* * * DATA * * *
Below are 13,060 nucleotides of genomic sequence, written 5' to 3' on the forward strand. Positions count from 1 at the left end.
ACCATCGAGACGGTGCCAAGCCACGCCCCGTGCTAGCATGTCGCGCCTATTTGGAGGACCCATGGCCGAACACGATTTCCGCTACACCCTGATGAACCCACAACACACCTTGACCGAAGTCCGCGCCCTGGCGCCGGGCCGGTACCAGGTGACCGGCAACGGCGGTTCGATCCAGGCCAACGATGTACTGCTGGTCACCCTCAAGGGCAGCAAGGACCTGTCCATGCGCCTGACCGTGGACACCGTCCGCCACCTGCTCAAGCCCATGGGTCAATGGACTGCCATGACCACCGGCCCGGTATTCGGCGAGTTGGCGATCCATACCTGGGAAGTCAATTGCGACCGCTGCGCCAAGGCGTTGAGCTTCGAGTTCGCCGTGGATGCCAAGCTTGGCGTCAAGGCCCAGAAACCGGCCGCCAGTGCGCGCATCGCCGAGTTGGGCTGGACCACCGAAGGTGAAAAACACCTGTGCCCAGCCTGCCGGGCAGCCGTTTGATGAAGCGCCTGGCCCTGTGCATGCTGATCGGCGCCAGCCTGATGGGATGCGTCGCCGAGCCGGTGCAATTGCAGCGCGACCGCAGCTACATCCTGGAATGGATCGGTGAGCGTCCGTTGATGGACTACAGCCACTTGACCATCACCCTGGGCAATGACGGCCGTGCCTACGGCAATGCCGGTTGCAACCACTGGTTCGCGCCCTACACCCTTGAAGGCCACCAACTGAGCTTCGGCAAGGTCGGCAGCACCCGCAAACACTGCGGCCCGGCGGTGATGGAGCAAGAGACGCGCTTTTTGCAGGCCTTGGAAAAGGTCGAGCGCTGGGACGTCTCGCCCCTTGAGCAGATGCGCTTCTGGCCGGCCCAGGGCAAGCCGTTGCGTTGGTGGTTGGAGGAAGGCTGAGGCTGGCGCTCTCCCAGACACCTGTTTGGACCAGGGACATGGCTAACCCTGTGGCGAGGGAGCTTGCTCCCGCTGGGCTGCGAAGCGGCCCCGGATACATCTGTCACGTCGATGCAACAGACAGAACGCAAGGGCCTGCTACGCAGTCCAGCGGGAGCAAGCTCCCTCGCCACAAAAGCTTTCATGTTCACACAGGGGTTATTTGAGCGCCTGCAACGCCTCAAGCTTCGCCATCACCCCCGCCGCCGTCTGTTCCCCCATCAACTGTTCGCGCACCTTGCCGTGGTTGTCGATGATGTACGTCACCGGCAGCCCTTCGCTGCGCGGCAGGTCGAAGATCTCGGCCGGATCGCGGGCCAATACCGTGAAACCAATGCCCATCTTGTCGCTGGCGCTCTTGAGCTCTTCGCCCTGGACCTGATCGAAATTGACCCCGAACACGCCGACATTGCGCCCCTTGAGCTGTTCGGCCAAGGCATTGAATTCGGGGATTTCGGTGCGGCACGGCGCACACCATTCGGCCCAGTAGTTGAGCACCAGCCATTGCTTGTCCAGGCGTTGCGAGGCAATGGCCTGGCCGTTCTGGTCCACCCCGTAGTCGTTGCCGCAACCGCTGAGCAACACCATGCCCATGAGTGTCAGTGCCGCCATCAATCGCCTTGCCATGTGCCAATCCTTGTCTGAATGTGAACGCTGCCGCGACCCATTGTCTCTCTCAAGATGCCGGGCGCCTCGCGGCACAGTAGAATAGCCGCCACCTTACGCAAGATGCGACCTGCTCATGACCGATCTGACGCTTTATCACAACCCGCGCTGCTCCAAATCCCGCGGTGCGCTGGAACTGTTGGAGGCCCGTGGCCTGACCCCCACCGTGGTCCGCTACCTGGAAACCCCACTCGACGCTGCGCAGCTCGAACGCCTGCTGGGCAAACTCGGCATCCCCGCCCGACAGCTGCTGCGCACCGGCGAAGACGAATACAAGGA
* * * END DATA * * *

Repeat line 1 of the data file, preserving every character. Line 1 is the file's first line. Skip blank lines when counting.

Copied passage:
Below are 13,060 nucleotides of genomic sequence, written 5' to 3' on the forward strand. Positions count from 1 at the left end.